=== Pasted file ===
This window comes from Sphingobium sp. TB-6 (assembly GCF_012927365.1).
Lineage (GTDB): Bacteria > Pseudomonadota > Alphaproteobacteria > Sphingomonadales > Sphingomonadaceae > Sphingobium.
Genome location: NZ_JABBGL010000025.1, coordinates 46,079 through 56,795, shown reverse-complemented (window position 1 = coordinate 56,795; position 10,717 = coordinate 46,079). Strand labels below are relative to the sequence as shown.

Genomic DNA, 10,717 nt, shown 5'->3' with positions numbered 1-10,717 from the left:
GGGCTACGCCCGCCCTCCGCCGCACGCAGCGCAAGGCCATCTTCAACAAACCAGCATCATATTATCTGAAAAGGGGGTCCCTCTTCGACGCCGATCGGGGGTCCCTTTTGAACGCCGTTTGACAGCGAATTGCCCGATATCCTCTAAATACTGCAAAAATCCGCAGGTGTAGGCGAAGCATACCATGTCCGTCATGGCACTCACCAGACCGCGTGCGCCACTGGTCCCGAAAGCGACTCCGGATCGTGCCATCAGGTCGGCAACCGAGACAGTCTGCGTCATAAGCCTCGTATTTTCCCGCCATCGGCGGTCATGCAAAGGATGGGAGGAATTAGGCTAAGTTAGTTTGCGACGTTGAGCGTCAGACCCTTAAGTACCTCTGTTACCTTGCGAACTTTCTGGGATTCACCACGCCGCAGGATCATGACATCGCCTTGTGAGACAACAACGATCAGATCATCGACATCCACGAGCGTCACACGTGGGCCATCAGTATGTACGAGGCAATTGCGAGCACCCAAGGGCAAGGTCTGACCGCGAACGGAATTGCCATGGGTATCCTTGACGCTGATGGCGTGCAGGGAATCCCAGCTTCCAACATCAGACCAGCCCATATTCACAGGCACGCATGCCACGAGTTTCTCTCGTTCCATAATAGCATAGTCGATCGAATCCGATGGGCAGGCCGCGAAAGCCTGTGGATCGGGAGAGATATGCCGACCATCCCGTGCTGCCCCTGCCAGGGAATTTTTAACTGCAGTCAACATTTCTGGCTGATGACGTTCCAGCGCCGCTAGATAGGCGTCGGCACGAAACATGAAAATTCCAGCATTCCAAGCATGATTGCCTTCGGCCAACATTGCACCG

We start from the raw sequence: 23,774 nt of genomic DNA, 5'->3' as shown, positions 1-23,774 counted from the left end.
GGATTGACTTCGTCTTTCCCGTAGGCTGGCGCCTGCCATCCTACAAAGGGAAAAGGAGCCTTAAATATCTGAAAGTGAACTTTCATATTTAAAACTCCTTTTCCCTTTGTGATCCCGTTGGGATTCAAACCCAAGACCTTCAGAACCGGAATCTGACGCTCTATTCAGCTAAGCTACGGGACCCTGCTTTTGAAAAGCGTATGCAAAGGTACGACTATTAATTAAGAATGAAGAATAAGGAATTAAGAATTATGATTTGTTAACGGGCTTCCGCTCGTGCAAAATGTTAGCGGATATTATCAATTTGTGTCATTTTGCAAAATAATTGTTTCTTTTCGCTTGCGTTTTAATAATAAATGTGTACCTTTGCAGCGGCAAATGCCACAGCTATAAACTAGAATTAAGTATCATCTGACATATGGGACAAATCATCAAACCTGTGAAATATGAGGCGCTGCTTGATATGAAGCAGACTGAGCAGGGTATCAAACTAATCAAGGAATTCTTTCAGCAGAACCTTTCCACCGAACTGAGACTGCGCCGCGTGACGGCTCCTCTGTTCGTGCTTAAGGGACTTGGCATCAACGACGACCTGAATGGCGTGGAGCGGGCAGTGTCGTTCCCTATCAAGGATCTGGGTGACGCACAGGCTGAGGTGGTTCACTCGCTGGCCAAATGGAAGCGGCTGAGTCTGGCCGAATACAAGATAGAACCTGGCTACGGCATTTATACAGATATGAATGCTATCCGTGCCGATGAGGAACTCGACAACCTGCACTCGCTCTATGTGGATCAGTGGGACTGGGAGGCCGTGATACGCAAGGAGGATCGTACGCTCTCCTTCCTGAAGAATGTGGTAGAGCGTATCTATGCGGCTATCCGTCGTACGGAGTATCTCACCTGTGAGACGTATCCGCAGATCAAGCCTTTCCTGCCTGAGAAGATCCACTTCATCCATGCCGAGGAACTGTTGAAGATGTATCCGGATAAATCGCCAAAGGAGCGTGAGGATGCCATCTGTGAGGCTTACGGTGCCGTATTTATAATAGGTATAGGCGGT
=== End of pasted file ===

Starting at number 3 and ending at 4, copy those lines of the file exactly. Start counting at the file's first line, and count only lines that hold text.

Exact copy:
Genome location: NZ_JABBGL010000025.1, coordinates 46,079 through 56,795, shown reverse-complemented (window position 1 = coordinate 56,795; position 10,717 = coordinate 46,079). Strand labels below are relative to the sequence as shown.

Genomic DNA, 10,717 nt, shown 5'->3' with positions numbered 1-10,717 from the left: